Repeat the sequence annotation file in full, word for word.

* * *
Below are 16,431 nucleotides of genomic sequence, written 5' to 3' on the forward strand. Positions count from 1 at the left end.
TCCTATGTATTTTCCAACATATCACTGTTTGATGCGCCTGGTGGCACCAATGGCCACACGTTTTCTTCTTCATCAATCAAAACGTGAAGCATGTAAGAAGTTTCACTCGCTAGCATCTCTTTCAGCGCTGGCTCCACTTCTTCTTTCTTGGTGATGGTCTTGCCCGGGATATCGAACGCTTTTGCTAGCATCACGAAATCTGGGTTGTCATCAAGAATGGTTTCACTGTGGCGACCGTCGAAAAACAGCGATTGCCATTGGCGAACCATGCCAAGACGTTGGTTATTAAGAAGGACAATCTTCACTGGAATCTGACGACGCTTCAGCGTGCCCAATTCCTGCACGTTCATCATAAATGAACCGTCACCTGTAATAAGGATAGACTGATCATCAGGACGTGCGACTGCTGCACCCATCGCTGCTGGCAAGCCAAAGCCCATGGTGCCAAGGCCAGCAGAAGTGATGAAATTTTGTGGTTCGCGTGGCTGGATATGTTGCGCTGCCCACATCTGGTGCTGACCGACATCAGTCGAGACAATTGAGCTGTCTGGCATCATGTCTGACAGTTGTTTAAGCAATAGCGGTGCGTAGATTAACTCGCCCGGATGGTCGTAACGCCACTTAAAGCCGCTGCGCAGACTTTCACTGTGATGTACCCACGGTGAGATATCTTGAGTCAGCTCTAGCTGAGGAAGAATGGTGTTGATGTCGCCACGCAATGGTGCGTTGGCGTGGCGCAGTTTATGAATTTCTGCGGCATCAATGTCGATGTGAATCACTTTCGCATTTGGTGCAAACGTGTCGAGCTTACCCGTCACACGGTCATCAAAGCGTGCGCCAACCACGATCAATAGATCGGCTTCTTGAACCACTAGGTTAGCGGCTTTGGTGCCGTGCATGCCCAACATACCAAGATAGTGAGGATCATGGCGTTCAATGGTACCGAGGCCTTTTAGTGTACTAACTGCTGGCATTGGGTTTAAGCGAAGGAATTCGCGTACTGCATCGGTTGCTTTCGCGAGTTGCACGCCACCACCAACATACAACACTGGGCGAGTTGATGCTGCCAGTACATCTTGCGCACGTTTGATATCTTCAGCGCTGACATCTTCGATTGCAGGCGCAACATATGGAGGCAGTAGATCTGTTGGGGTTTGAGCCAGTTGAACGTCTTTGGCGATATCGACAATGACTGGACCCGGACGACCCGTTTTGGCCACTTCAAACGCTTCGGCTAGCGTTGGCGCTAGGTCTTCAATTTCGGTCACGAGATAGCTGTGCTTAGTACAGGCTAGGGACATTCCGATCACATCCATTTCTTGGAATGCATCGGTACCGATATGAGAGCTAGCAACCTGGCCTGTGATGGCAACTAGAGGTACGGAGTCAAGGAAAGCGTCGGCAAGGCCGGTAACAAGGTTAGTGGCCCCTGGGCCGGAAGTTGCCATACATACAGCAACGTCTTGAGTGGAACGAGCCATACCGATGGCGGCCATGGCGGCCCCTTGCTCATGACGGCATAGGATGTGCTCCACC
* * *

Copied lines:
Below are 16,431 nucleotides of genomic sequence, written 5' to 3' on the forward strand. Positions count from 1 at the left end.
TCCTATGTATTTTCCAACATATCACTGTTTGATGCGCCTGGTGGCACCAATGGCCACACGTTTTCTTCTTCATCAATCAAAACGTGAAGCATGTAAGAAGTTTCACTCGCTAGCATCTCTTTCAGCGCTGGCTCCACTTCTTCTTTCTTGGTGATGGTCTTGCCCGGGATATCGAACGCTTTTGCTAGCATCACGAAATCTGGGTTGTCATCAAGAATGGTTTCACTGTGGCGACCGTCGAAAAACAGCGATTGCCATTGGCGAACCATGCCAAGACGTTGGTTATTAAGAAGGACAATCTTCACTGGAATCTGACGACGCTTCAGCGTGCCCAATTCCTGCACGTTCATCATAAATGAACCGTCACCTGTAATAAGGATAGACTGATCATCAGGACGTGCGACTGCTGCACCCATCGCTGCTGGCAAGCCAAAGCCCATGGTGCCAAGGCCAGCAGAAGTGATGAAATTTTGTGGTTCGCGTGGCTGGATATGTTGCGCTGCCCACATCTGGTGCTGACCGACATCAGTCGAGACAATTGAGCTGTCTGGCATCATGTCTGACAGTTGTTTAAGCAATAGCGGTGCGTAGATTAACTCGCCCGGATGGTCGTAACGCCACTTAAAGCCGCTGCGCAGACTTTCACTGTGATGTACCCACGGTGAGATATCTTGAGTCAGCTCTAGCTGAGGAAGAATGGTGTTGATGTCGCCACGCAATGGTGCGTTGGCGTGGCGCAGTTTATGAATTTCTGCGGCATCAATGTCGATGTGAATCACTTTCGCATTTGGTGCAAACGTGTCGAGCTTACCCGTCACACGGTCATCAAAGCGTGCGCCAACCACGATCAATAGATCGGCTTCTTGAACCACTAGGTTAGCGGCTTTGGTGCCGTGCATGCCCAACATACCAAGATAGTGAGGATCATGGCGTTCAATGGTACCGAGGCCTTTTAGTGTACTAACTGCTGGCATTGGGTTTAAGCGAAGGAATTCGCGTACTGCATCGGTTGCTTTCGCGAGTTGCACGCCACCACCAACATACAACACTGGGCGAGTTGATGCTGCCAGTACATCTTGCGCACGTTTGATATCTTCAGCGCTGACATCTTCGATTGCAGGCGCAACATATGGAGGCAGTAGATCTGTTGGGGTTTGAGCCAGTTGAACGTCTTTGGCGATATCGACAATGACTGGACCCGGACGACCCGTTTTGGCCACTTCAAACGCTTCGGCTAGCGTTGGCGCTAGGTCTTCAATTTCGGTCACGAGATAGCTGTGCTTAGTACAGGCTAGGGACATTCCGATCACATCCATTTCTTGGAATGCATCGGTACCGATATGAGAGCTAGCAACCTGGCCTGTGATGGCAACTAGAGGTACGGAGTCAAGGAAAGCGTCGGCAAGGCCGGTAACAAGGTTAGTGGCCCCTGGGCCGGAAGTTGCCATACATACAGCAACGTCTTGAGTGGAACGAGCCATACCGATGGCGGCCATGGCGGCCCCTTGCTCATGACGGCATAGGATGTGCTCCACC